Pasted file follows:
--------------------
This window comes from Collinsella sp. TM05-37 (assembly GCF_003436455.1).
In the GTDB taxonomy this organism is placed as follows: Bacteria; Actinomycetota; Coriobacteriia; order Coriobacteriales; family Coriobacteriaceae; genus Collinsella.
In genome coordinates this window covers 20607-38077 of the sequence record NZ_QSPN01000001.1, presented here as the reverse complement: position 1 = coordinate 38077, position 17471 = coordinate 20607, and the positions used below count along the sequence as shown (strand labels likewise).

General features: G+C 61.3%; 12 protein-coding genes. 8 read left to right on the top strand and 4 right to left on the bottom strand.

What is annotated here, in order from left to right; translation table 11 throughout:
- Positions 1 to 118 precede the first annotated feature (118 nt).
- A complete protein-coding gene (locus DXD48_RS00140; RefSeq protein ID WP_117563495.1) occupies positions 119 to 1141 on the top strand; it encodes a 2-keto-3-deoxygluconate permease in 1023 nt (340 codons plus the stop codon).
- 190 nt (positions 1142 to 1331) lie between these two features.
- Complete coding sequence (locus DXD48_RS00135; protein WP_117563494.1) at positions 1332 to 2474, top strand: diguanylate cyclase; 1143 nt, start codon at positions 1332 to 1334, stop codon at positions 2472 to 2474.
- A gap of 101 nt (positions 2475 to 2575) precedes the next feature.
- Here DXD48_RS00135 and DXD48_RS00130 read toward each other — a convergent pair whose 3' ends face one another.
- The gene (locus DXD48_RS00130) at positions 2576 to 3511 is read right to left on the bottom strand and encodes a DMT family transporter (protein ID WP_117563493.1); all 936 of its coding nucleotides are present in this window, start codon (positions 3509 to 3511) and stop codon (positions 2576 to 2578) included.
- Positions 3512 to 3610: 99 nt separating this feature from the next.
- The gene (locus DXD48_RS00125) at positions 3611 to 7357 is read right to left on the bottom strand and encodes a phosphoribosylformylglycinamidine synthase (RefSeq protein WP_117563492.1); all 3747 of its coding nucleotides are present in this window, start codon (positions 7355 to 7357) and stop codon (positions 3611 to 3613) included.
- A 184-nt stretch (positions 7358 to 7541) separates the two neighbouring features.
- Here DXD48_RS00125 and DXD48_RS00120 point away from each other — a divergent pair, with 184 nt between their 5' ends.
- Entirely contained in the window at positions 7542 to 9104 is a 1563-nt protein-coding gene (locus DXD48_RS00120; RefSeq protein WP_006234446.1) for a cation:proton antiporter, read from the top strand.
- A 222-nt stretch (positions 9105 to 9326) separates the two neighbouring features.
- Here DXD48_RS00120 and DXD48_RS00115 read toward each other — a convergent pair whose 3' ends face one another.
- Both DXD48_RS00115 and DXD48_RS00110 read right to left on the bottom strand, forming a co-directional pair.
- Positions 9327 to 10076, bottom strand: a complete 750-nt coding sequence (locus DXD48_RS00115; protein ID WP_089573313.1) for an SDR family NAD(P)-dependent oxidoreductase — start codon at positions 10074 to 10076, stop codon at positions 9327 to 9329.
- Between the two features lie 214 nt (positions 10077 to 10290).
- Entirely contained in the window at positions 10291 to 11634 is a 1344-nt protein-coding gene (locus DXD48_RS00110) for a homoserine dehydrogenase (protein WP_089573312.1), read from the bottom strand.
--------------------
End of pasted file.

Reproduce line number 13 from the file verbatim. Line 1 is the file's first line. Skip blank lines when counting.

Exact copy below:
- Positions 3512 to 3610: 99 nt separating this feature from the next.